As with all greyhound rescue, rehabilitation and re-homing centres, the pressure of having to cope with thousands of retired greyhounds - annually - is constant.
But behind the scenes of the fantastic work carried out by an army of volunteers are the stories of cruelty, rarely published, for fear the abusive owners or trainers will cease to hand over or give up any further unwanted dogs.
Tia's latest News page offers an insight into the distressing situations rescues are faced with every day, and the frustration felt when forced to deal with a greyhound's abandonment, abuse, threatened or immanent destruction and even death itself.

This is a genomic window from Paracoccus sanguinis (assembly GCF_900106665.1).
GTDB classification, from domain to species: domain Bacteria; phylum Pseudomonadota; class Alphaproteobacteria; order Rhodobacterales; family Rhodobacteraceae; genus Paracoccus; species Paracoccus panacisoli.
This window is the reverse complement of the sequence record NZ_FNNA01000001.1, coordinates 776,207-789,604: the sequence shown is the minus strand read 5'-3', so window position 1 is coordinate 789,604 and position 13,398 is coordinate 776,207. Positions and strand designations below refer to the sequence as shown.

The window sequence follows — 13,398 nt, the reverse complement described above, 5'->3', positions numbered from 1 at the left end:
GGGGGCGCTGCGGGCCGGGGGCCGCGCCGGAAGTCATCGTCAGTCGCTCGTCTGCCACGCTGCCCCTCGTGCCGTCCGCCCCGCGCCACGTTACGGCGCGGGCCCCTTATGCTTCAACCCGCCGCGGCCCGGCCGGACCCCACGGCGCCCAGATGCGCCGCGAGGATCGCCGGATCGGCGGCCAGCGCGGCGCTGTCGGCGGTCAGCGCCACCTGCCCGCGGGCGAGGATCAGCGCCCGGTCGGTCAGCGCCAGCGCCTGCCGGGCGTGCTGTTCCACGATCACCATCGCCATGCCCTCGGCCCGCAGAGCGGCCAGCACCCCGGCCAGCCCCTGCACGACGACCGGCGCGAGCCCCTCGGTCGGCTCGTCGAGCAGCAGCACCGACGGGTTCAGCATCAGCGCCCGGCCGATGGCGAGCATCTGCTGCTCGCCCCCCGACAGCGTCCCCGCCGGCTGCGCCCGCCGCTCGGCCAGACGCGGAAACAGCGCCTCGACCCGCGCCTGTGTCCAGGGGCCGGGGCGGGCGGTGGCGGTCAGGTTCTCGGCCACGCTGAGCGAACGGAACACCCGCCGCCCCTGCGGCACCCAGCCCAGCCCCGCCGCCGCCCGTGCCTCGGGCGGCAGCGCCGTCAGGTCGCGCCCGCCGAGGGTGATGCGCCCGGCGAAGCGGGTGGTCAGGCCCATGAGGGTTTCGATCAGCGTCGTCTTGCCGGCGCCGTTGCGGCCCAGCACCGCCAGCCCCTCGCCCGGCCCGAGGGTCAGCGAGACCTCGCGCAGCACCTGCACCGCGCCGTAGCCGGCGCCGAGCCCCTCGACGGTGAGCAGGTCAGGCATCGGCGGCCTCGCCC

One of which was Emily Rose, a 4½ year old girl, found dead and covered in fleas, having lost the will to live. She is listed on Tia's Wall Of Shame which now catalogues 777 greyhounds, in her racing/gambling name - Pablos Jacqui.
Sadly, Emily Rose's death may have been prevented, had the racing industry prosecuted her owner, a licensed trainer Nick Bradshaw - under the Animal Welfare Act, for the cruelty he inflicted on his greyhounds throughout 2008.
For his criminal abuse and neglect and in a court of law, Nick Bradshaw would have undoubtedly been banned from keeping animals.
Although completely within their jurisdiction, the racing industry does not enforce the Animal Welfare Act but merely the Rules of Racing - affording owners and trainers protection from criminal prosecution - awarding lenient penalties and the freedom to continue to abuse, neglect and destroy healthy greyhounds, simply to supply the demands of the gambling industry's requirements for betting units.